Efforts in more than half the states to tie major consequences to students’ test scores are translating into academic gains, according to the latest in a series of studies on the policy approach known as high-stakes testing.
The report, “Reconsidering the Impact of High-Stakes Testing,” is available from the Education Policy Analysis Archives.
Or then again, maybe they’re not.
The study, published this month in the online journal Education Policy Analysis Archives, draws on eight years of national testing data to compare states with traditional “low stakes” testing policies against those with “high stakes” systems. Under high-stakes policies, students’ scores are used to decide which teachers or schools win cash bonuses, whether students graduate or move on to the next grade, or what schools are subject to takeover by their districts or states.
The report follows half a dozen other studies over the past year that have used similar techniques to evaluate the effects of such accountability systems. (“Study Finds Higher Gains in States With High-Stakes Tests,” April 16, 2003).
“I was intrigued by the fact that different researchers with different ideological stances were coming to different conclusions from the same data,” said Henry I. Braun, the author of the new study. “I was also motivated by a sense that the world of research is very complex and we are not, in our research worlds, respectful enough of that complexity.”
Sorting It Out
Mr. Braun, a statistician with the Princeton, N.J.-based Educational Testing Service, used four different methods to compare changes in states’ scores on National Assessment of Educational Progress mathematics tests between 1992 and 2000.
The comparisons pitted the 18 states that some previous researchers have identified as having high-stakes systems against 32 with lower-pressure accountability systems.
Looking first at overall changes in the states’ 4th and 8th grade test scores over that period, Mr. Braun, like most of his predecessors, found that students’ academic gains were greater in states, such as Texas and North Carolina, that had high- pressure testing systems.
What’s more, he said, the trend could not be explained by statistical errors or the fact that some of the states showing the biggest improvements had also been excluding growing percentages of special education students from the tests.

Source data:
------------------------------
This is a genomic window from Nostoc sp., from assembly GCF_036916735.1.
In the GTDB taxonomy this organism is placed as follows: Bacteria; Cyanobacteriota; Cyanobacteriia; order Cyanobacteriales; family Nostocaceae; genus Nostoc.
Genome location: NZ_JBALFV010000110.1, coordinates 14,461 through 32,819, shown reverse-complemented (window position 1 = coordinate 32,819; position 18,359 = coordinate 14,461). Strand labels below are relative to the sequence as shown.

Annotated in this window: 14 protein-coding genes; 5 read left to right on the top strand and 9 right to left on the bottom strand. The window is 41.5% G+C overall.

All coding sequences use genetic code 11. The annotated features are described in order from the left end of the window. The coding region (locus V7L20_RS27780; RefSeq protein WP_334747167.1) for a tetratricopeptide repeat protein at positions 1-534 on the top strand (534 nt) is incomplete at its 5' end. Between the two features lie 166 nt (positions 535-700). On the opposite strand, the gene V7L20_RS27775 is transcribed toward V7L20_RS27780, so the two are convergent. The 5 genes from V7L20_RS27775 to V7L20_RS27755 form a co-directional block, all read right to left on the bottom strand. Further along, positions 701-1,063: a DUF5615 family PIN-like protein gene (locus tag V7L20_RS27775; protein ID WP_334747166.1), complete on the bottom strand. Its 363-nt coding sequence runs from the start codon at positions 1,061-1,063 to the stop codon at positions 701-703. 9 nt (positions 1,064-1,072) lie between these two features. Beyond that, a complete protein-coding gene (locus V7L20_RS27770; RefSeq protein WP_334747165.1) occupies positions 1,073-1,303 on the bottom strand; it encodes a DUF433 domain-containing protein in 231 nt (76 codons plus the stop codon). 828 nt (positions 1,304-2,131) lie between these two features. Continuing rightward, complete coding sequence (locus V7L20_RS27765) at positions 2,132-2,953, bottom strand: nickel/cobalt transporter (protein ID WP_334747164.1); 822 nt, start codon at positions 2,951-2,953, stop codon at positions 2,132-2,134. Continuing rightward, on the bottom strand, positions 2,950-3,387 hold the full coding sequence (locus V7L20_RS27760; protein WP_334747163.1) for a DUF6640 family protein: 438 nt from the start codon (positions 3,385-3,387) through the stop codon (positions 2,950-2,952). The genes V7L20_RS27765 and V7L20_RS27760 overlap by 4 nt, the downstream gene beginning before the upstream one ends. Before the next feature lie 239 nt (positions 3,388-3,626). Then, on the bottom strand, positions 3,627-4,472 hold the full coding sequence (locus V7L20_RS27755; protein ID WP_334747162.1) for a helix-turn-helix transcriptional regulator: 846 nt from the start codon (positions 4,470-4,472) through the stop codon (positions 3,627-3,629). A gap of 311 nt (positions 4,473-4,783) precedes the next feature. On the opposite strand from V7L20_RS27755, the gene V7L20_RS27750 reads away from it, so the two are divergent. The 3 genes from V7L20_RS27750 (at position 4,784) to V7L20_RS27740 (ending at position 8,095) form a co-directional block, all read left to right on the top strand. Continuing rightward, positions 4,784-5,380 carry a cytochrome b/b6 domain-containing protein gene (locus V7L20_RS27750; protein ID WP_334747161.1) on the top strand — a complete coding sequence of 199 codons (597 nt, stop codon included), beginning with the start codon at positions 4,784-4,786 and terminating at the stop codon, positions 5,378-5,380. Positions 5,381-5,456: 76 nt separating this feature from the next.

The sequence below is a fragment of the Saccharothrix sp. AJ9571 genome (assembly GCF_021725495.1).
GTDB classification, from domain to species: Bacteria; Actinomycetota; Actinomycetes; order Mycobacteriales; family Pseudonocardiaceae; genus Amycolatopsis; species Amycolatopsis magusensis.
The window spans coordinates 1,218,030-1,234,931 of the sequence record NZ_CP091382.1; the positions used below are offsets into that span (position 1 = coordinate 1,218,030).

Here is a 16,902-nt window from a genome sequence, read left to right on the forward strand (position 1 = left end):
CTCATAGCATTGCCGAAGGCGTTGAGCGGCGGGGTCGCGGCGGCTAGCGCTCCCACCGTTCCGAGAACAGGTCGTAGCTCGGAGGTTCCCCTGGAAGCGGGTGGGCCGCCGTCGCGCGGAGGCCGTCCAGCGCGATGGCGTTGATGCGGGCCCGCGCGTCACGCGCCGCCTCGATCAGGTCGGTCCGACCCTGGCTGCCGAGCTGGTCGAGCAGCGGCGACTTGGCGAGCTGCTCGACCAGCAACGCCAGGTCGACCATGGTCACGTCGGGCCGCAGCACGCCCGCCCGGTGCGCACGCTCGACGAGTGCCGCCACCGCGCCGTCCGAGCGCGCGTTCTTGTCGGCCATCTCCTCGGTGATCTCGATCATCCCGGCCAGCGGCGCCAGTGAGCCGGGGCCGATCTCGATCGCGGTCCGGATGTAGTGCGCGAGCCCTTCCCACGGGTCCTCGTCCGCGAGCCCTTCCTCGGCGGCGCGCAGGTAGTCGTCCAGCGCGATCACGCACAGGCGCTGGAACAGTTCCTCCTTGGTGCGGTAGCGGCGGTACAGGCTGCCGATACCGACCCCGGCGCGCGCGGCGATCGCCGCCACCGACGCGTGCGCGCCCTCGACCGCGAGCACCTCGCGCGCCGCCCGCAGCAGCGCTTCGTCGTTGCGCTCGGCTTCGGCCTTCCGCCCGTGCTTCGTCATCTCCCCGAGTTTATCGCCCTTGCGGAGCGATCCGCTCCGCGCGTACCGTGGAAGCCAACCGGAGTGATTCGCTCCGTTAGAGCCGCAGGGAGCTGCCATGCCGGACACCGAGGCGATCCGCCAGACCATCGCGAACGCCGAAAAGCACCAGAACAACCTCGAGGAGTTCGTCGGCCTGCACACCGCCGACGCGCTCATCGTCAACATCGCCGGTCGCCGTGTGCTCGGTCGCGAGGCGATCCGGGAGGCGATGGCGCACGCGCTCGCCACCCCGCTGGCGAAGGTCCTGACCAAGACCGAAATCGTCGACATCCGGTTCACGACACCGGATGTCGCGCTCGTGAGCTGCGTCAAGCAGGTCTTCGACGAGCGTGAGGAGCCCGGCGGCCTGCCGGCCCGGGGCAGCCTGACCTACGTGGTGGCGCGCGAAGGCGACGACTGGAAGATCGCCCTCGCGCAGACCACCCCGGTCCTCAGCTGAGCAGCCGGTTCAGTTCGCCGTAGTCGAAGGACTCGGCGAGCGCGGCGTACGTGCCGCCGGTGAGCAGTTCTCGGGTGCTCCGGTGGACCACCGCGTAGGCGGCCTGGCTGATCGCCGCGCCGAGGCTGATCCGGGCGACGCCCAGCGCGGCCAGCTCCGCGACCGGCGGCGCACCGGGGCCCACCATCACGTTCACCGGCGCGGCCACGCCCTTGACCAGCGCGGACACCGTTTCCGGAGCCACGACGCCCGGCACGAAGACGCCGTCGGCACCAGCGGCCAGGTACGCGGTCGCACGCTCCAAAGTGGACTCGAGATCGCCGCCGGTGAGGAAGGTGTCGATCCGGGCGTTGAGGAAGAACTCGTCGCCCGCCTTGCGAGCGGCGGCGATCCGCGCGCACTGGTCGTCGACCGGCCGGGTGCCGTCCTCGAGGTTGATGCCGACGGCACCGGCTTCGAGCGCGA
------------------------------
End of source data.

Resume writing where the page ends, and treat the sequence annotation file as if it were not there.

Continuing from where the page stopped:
In the 4th grade, the difference in mean scores between the high-stakes and low-stakes states was 4.3 score points; in 8th grade, it was 3.99 score points.
The opposite occurred, though, when Mr. Braun took a look at how cohorts of students fared on the tests over time. (He compared 4th graders’ scores with the 8th grade scores in the same states four years later.)
That time around, the improvements in academic achievement were greater—albeit to a lesser degree—in the states with low-pressure testing systems.
Mr. Braun said the differing results didn’t surprise him.
“You cannot look at high-stakes testing in isolation from other things going on in the state,” he said. “Many education reforms can be assisted or thwarted by other education reforms going on at the same time.”
In an effort to take a broader look, Mr. Braun reconfigured the data to factor in a measure that rated states on their education activism. It assigned states grades based on whether they had enacted—or were about to enact—22 school improvement efforts, such as professional standards for teachers or subject-matter standards.
But he found little correlation between the level of states’ education activism and their students’ test-score changes over time.
Mr. Braun also looked at changes in scores for the bottom 25 percent of students in each of the states. Gains were greater in the states that put more pressure on students or schools for test-score improvements.
“All of this is about which states you include and which states you do not include,” said David C. Berliner, an education professor at Arizona State University in Tempe whose own study on high-stakes testing helped spark the spate of research on the subject. (“Reports Find Fault With High-Stakes Testing,” Jan. 8, 2003).
For his study, co-written with Audrey L. Amrein, Mr. Berliner compared states’ academic gains against the national average. He and Ms. Amrein found that most of the high-pressure states saw decreases in 4th grade math scores after adopting their testing programs. At the 8th grade level, a majority of high-stakes states gained relative to the national average.
Referring to Mr. Braun, Mr. Berliner added: “He was able to find results, but my guess is that our study and everybody else’s is still going to be subject to criticism.”
A version of this article appeared in the January 28, 2004 edition of Education Week as Study Offers Mixed Results On Impact of High-Stakes Tests